Just a note OPK won't actually tell you if you are ovulating. I have a regularly timed LH surge each month (and therefore, a line on my OPK)- but temping charts and some workups by a RE have shown that I don't actually ovulate.

goatmom

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Re: Thinking about freezing embryos...is it cost effective?
« Reply #14 on: May 11, 2016, 12:13:15 PM »
Also - don't spend 10 dollars.  You can order them off ebay for very cheap.

I'm a red panda

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Re: Thinking about freezing embryos...is it cost effective?
« Reply #15 on: May 11, 2016, 12:30:38 PM »
Also - don't spend 10 dollars.  You can order them off ebay for very cheap.

Haha- I figured $10 was about right, because mine cost $12.99 on amazon.
For 50 of them (plus 10 HCG tests and prime shipping). 

Does anyone buy OPKs as singles?  I know people get pregnancy tests that way for way too much money, but I didn't know it existed that way for these.

Cognitive Miser

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Re: Thinking about freezing embryos...is it cost effective?
« Reply #16 on: May 11, 2016, 02:18:12 PM »
Is there a way to test fertility without going off of birth control?

I'm not a medical professional, but after reading Taking Charge of Your Fertility, I'd say no.  You need to know what your body does naturally without hormonal intervention.  But if you are training for a marathon... well, results may vary.  Endurance athletics are well-known for suppressing fertility.  So it may be your BC that is causing you to have a monthly period and NOT what your body would do naturally given your level of athletic commitment.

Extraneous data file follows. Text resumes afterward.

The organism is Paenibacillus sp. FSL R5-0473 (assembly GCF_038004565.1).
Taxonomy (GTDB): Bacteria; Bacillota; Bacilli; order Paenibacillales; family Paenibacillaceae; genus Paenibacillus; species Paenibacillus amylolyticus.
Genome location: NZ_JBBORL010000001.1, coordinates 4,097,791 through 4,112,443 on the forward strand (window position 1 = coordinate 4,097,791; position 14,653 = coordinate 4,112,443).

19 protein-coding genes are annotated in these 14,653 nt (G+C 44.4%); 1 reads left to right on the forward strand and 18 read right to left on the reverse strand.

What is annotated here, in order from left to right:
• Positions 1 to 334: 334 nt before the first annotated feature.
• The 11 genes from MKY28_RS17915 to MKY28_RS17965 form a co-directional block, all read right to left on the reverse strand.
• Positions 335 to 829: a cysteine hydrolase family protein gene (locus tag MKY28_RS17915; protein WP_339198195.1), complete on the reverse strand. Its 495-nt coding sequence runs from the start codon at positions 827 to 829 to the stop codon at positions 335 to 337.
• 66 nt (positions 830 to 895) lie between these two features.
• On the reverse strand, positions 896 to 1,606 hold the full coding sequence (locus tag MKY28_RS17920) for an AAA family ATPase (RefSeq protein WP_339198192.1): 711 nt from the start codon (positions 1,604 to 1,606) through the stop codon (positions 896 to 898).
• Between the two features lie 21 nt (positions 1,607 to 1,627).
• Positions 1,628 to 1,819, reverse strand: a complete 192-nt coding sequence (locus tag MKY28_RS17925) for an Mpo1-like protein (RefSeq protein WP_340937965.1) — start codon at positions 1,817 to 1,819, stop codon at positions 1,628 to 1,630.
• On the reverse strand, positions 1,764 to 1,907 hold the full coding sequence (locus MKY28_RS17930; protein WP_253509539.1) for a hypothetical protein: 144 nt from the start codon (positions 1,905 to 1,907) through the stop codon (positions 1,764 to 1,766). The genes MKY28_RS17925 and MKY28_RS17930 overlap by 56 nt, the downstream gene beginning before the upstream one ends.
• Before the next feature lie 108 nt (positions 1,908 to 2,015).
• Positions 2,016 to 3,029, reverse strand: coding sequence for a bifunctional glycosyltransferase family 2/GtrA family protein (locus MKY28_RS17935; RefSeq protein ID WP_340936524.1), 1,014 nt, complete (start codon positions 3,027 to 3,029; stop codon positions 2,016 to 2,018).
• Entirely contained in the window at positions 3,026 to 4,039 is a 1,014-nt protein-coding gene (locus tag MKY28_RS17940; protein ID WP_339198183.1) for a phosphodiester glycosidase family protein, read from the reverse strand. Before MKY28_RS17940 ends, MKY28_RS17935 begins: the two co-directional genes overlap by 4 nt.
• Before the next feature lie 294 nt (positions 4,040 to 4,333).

Read the book!  It's wonderfully enlightening.

CindyBS

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Re: Thinking about freezing embryos...is it cost effective?
« Reply #17 on: May 11, 2016, 03:20:25 PM »
I am a little concerned I do not see anywhere in your post the possible emotional toll.  I have not done IVF myself, but from what I understand the harvesting process involves injecting massive amounts of hormones which can be very stressful.  Then what if you wait a long time and it takes multiple cycles to conceive?  IVF pregnancies are more likely to be multiples - which is not only stressful, but are more high risk, and are riskier to the babies.   I'm pretty sure IVF babies are also slightly more likely to have a disability.  I have had high risk pregnancies and have a child with a congenital disability, neither of which I even gave a thought to before planning my first pregnancy.  I personally would not choose a route that increases the likelihood of either of these.